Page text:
Moreover, when ordered to select one or more representatives, the BIA then chose to recognize two persons who were fiercely opposed to one another (Wasson and Bills, the latter of whom was accused by the former of having murdered the former’s father in order to assume leadership of the Colony). This action was also unjustified and an abuse of discretion under the APA, because choosing to recognize both Wasson and Bills was tantamount to making no choice at all. No rational person would expect the two to act harmoniously. Upon being ordered to choose again, the BIA again made an unjustified choice, choosing Bills, based not on any supposed ability to better work with Bills (who apparently, unlike Wasson, resided not on or near the Colony but in California) for the benefit of the Colony according to the Govrnment’s trust duty, but based on the BIA’s interpretation of tribal law, which was an improper consideration. In summary, the Court finds that the BIA’s underlying actions in this case were not substantially justified.

Next, the BIA objects to the claimed hours as excessive. It seeks to exclude all hours not directly related to opposing the BIA’s own motions, i.e., attorney labor related to intervenors or in the tribal courts arising out of this lawsuit. It also seeks to exclude attorney labor related to Plaintiffs’ unsuccessful motions or oppositions and to reduce attorney labor for motions related to multiple parties in proportion to their number. The Court denies the motion. The Court does not find any unsuccessful motions to have been so frivolous so as to exclude the related labor from the fee award in a case where there was overall success. Nor does it make sense to exclude attorney labor necessarily expended in the tribal courts under this Court’s orders or litigating against third parties in the present action, when that labor was ultimately necessitated by the BIA’s unjustified underlying actions in the first instance. As the Supreme Court has stated in no uncertain terms:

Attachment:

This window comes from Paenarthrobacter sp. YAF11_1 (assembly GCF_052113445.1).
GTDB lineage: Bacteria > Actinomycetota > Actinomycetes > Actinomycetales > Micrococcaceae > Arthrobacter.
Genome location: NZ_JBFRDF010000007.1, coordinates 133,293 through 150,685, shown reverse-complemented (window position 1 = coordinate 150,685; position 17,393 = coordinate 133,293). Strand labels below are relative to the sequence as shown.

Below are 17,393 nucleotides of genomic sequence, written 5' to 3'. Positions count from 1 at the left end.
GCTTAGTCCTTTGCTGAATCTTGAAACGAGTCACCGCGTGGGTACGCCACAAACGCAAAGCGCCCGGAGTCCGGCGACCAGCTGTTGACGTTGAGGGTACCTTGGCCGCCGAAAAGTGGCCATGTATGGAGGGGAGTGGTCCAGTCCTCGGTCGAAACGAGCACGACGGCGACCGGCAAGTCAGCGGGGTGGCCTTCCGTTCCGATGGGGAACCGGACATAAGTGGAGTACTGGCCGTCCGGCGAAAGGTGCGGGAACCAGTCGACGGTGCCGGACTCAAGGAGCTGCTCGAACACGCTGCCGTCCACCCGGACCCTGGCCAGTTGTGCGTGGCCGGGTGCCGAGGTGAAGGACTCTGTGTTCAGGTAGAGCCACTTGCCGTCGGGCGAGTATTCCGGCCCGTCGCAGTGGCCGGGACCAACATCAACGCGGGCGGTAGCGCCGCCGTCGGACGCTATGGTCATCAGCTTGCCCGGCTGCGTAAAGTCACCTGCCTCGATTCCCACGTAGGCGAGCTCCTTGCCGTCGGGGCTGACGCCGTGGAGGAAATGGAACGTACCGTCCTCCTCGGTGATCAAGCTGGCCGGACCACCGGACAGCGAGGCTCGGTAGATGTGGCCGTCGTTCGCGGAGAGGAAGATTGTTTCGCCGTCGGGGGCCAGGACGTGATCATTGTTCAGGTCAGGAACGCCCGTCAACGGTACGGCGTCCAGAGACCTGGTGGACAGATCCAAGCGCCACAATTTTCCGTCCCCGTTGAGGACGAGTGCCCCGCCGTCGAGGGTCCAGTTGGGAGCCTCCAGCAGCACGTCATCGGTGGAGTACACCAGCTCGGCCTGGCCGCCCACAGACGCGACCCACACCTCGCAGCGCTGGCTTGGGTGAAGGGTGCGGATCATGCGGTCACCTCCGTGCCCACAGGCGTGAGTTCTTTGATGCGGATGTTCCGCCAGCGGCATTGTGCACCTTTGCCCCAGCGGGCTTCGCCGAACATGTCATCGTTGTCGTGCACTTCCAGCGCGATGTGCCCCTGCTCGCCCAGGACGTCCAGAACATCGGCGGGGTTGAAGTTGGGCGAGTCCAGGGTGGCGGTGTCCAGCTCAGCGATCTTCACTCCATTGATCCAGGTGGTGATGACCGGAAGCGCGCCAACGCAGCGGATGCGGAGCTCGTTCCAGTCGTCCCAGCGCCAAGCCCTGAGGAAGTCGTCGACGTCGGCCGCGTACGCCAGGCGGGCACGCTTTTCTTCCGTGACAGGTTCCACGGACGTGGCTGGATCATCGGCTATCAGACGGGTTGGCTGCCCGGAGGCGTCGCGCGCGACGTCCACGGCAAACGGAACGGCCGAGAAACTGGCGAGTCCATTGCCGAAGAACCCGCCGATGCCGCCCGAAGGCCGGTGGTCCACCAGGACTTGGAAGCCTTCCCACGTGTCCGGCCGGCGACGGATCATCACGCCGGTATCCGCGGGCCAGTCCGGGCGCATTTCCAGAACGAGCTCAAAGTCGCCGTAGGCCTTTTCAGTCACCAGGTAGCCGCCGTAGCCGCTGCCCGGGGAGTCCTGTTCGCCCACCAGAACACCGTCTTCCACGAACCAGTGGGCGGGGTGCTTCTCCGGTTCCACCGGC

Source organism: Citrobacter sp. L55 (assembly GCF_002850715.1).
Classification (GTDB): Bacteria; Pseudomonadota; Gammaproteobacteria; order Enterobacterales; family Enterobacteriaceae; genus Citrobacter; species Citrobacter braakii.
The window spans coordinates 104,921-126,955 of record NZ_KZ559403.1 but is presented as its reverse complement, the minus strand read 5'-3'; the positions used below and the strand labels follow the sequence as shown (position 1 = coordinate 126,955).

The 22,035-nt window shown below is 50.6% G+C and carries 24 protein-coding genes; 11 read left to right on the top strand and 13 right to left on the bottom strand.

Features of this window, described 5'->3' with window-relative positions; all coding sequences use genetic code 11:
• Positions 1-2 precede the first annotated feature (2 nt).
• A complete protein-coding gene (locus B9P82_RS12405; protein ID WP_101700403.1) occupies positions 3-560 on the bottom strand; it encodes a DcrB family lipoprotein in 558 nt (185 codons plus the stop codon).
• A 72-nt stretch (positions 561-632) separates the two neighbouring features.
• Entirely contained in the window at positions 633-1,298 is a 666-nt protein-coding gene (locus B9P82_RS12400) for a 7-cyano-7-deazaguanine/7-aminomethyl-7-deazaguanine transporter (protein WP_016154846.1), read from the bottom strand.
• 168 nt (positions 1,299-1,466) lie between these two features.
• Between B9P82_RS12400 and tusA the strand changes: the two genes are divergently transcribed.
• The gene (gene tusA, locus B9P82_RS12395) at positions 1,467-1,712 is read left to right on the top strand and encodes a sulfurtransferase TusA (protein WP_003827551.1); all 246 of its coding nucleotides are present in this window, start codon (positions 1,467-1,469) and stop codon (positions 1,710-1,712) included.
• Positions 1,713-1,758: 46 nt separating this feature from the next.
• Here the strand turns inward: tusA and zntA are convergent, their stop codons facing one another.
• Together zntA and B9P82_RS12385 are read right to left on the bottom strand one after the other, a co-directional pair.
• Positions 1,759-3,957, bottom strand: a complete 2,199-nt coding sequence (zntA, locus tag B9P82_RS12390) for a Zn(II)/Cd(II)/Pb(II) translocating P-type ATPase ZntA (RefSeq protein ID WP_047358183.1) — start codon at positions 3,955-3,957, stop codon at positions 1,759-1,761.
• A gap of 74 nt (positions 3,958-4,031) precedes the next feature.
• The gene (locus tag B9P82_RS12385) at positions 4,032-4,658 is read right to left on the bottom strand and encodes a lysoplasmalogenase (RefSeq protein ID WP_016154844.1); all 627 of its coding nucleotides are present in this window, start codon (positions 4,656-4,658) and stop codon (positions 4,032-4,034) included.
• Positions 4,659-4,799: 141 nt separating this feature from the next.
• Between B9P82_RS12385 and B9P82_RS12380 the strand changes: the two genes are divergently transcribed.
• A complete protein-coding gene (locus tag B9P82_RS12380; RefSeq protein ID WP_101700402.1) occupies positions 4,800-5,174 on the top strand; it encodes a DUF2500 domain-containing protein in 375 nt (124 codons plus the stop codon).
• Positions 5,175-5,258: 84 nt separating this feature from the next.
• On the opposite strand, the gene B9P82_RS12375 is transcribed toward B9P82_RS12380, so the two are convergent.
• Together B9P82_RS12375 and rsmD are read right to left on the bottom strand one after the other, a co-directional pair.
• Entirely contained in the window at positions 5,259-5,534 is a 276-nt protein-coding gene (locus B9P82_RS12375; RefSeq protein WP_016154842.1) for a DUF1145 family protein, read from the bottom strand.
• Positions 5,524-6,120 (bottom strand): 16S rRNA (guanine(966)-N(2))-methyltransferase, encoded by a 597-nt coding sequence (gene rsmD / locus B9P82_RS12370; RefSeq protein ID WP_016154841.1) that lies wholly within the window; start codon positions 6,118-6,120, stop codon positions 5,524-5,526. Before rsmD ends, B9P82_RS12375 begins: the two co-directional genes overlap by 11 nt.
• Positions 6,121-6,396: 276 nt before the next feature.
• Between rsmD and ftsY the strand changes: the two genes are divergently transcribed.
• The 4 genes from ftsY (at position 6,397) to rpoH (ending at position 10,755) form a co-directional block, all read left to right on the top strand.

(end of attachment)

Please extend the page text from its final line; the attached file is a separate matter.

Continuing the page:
We emphasize, as we have before, that the determination of fees “should not result in a second major litigation.” The fee applicant ... must, of course, submit appropriate documentation to meet “the burden of establishing entitlement to an award.” But trial courts need not, and indeed should not, become green-eyeshade accountants. The essential goal in shifting fees ... is to do rough justice, not to achieve auditing perfection. So trial courts may take into account their overall sense of a suit, and may use estimates in calculating and allocating an attorney’s time. And appellate courts must give substantial deference to these determinations, in light of “the district court’s superior understanding of the litigation.” We can hardly think of a sphere of judicial decisionmaking in which appellate micromanagement has less to recommend it.
Fox v. Vice, 563 U.S. 826, 838 (2011) (citations omitted). Plaintiffs’ attorney has provided detailed records of attorney labor, and the Court finds it not to be excessive given the difficulty of this case and the amount of effort needed to accomplish Plaintiffs’ goals both here and in the tribal fora pursuant to this Court’s orders.

Finally, the BIA objects to awarding an enhanced rate of attorney labor beyond the statutory rate of $125/hr. Plaintiffs reply that they seek no enhanced rates but only cost of living adjustments to the statutory rate under § 2412(d)(2)(A) according to Thangaraja v. Gonzales, 428 F.3d 870, 876–77 (9th Cir. 2005) and the Circuit Advisory Committee Note to Ninth Circuit Rule 39-1.6 (citing Thangaraja). The Court agrees with Plaintiffs that the requested cost of living adjustments are appropriate under the statute and Circuit law. And the resulting rates are in fact modest given the difficulty of the case and the results achieved.



IT IS HEREBY ORDERED that the Motion for Attorney’s Fees (ECF No. 305) is GRANTED. Attorneys fees are awarded in the amount of $102,917.97. Plaintiffs should separately ask the Clerk to tax costs.


Dated this 24th day of January, 2019.

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Slip Copy, 2019 WL 320560